IMAGE:  December 2002 GRAPHIC:  University of Chicago Magazine
 
DECEMBER 2002
Volume 95, Issue 2
 
 
   
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Back from the boondocks
It happened when Al Sharpton was caught on video in a cowboy hat, making a drug deal. It happened when Harry Belafonte compared Colin Powell to a slave "permitted to come into the house of the master." It happened when Jesse Jackson called for Barbershop filmmakers to edit out jokes about Martin Luther King Jr. and Rosa Parks. It happens often when prominent African Americans make public gaffes: they land in the boondocks.

Make that The Boondocks, an internationally syndicated comic strip about a trio of African-American city kids adjusting to life in white suburbia.

"At some point, you've got to know I'm going to talk about you," Aaron McGruder, the strip's creator and a native South Sider, told a packed, mostly black audience at International House on a Friday evening in November. "If you're going to act crazy in the public eye, it seems like you should factor me in."

The audience howled with laughter, as it did for most of McGruder's two-hour talkwhen it wasn't silently reflective. As this 500-plus group knew long before it sat buzzing expectantly for his appearance, sponsored by the University's Center for Race, Politics, and Culture, the 29-year-old McGruder is both a jokester and a harsh social critic, willing to say what others might think but few actually voice. Appearing in 250 newspapers reaching 20 million readers, McGruder's voice definitely gets heard, to many an editor's dismay. For criticizing the war in Afghanistan and, more recently, comparing George W. Bush to Hitler, he's been temporarily canceled by Long Island's Newsday and the New York Daily News and moved to the editorial section of the Dallas Morning News.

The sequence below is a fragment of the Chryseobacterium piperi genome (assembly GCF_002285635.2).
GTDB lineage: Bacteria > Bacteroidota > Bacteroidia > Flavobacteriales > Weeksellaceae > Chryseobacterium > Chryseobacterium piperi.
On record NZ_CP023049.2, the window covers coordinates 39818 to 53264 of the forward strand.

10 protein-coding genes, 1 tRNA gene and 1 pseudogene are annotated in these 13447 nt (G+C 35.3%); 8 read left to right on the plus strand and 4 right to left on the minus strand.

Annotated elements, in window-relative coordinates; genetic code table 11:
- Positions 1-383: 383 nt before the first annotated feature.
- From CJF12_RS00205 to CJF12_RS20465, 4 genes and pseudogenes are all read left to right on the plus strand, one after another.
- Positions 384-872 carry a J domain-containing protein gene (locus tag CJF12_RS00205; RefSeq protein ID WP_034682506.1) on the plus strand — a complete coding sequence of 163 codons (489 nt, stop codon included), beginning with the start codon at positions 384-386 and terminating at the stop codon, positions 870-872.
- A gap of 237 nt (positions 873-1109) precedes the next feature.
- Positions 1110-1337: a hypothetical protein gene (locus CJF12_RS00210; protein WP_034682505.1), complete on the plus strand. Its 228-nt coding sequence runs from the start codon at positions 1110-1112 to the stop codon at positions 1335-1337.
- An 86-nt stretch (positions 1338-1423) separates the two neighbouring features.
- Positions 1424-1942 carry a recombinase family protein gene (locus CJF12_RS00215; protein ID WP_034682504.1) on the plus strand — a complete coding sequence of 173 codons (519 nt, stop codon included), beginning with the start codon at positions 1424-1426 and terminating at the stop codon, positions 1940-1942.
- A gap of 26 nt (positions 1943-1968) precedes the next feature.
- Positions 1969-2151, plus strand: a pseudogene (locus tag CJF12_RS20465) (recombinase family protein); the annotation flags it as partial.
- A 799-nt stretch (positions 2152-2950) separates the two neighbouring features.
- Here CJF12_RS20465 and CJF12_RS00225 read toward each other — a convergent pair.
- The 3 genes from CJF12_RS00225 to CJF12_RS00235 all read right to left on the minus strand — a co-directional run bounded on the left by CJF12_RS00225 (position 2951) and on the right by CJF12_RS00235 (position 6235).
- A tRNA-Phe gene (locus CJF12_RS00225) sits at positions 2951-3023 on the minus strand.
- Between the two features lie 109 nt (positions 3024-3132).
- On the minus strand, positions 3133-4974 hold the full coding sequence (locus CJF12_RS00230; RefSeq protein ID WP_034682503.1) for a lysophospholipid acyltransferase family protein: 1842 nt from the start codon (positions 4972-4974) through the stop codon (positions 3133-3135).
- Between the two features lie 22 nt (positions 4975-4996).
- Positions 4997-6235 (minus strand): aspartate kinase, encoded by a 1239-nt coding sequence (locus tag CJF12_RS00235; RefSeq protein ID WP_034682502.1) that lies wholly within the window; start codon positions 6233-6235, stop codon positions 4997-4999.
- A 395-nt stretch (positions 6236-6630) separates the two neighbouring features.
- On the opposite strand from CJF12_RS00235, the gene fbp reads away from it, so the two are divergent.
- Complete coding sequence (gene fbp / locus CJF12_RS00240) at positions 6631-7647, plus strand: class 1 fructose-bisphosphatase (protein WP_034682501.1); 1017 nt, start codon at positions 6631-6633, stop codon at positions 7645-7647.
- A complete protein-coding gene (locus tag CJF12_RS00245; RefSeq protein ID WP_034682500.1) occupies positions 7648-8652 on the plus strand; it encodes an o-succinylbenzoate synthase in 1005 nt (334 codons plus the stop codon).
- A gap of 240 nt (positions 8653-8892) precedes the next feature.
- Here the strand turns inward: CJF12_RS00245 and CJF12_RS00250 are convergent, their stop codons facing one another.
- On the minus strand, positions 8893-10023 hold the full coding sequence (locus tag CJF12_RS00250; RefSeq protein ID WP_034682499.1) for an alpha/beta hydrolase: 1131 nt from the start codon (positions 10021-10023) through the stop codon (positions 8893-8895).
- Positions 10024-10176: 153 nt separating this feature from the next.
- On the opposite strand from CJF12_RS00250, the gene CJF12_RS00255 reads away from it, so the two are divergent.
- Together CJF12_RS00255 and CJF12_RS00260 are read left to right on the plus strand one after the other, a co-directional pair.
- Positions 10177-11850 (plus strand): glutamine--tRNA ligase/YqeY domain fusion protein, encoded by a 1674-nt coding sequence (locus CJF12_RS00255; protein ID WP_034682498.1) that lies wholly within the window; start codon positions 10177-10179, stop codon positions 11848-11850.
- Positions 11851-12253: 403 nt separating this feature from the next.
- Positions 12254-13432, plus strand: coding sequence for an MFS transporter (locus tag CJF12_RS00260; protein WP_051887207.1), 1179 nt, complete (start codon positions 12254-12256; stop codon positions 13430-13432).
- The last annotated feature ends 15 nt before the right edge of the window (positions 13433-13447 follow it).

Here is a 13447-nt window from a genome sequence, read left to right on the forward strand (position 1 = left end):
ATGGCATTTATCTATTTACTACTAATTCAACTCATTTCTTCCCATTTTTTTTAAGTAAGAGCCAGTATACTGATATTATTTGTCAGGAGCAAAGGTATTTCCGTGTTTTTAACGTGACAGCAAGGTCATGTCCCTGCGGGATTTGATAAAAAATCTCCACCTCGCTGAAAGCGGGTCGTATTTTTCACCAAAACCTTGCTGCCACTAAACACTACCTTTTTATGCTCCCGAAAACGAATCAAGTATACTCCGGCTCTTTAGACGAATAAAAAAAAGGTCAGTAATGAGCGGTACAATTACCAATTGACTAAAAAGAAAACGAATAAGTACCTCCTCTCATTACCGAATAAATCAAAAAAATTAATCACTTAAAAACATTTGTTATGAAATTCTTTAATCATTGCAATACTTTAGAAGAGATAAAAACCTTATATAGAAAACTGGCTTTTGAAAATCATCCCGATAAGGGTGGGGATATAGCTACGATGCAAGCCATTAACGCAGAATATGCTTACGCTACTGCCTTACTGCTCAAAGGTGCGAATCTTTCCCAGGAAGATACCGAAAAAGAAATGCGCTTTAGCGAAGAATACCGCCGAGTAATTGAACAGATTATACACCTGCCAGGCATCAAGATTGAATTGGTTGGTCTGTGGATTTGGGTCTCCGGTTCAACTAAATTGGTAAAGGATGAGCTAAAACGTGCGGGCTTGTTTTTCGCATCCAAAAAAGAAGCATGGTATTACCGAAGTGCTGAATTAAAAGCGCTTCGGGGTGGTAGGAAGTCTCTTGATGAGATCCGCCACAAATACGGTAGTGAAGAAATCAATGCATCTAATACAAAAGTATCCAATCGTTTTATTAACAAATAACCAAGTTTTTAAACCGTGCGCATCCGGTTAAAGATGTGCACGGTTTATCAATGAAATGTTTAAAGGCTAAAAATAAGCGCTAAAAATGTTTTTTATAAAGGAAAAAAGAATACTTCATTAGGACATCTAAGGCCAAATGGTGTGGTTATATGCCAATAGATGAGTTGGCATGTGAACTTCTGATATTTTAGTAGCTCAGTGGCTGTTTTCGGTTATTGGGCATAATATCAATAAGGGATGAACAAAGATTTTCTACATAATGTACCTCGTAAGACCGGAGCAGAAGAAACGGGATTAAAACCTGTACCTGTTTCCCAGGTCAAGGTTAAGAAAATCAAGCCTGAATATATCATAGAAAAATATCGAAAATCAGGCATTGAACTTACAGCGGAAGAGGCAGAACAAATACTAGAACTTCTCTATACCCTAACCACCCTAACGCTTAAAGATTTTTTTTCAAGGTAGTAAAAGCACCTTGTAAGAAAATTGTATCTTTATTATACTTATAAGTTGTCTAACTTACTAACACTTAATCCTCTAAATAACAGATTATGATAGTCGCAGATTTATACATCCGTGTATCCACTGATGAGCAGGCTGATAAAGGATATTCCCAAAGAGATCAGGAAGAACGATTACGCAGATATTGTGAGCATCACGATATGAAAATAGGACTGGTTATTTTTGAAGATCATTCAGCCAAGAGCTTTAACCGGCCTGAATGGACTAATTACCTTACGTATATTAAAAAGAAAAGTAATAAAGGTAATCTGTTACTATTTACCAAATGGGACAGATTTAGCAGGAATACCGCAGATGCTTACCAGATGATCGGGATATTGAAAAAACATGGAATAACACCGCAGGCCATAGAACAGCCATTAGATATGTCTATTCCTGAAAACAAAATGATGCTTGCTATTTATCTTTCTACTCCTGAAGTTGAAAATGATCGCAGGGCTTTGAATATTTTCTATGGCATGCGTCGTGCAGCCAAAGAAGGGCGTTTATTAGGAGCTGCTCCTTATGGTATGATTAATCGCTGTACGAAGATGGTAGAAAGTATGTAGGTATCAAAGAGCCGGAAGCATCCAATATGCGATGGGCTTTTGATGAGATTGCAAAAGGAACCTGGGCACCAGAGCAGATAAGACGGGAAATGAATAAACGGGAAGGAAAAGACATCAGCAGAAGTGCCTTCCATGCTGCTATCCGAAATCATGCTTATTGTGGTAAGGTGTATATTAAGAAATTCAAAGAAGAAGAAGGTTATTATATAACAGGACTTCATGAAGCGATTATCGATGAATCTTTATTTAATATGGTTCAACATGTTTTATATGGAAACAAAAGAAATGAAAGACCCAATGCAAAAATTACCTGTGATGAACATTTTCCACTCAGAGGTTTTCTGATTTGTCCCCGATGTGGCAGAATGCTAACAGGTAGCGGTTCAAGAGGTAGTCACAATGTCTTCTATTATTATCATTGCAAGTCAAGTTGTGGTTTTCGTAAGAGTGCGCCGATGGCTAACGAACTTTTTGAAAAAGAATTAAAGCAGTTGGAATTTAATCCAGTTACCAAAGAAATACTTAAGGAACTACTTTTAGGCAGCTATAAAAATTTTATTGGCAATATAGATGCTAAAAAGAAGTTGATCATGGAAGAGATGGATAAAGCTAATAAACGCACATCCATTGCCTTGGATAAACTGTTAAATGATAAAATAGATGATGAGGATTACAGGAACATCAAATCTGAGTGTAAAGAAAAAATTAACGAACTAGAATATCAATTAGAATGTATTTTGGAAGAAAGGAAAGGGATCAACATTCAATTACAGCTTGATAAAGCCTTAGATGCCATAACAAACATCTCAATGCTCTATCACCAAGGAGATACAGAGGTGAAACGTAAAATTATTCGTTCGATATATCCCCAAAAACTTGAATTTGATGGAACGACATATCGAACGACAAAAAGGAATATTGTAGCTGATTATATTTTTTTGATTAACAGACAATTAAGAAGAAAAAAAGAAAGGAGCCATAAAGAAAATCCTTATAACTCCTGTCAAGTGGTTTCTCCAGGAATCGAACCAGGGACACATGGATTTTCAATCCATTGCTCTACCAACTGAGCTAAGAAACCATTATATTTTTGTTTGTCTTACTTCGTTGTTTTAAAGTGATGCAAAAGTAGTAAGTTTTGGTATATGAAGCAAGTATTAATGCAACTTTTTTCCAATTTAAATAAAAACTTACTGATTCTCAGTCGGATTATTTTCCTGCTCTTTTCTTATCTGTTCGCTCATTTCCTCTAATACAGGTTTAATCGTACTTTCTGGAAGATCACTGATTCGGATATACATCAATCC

At International House, the artist was very much in character. After poking fun at Jesse Jackson ("Who are you, Jesse? Do you have a job?"), he peered at his audience. "Our expectations for ourselves," he reflected, "have fallen as low as white people's expectations for us." It was something his main character, the scholarly and radical youngster Huey, would say, and his audience stirred in acknowledgement.

McGruder said he conceived the strip, first published in 1997 in the University of Maryland's Diamondback student newspaper, to fill a void in political discourse. "[Doonesbury creator Gary] Trudeau and [Bloom County creator Burke] Breathed were taking shots at everyone in the public eye," he told the crowd. "I wanted to make fun of people too. Luckily no one was making fun of the people I wanted to make fun of"-namely the African-American entertainment and political elite, the former for its flat, stereotypical depictions of African-American life and the latter for its public foolishness.

"Too many black people are into noble failure," he said. "There's this attitude of, 'I tried. They killed me.' That's not good enough. Play to win. If you're going to play the political game, you have to play to win."

That's when a man in the back of the crowd asked a question that elicited many eager nods: "How do you feel about being a leader?"

"I am not a leader. I am a cartoonist. I am an entertainer. The white man signs my checks," McGruder countered. "Please understand that. Nobody whose checks are signed by the white man is leading a revolution."

S.A.S.

 



 

 


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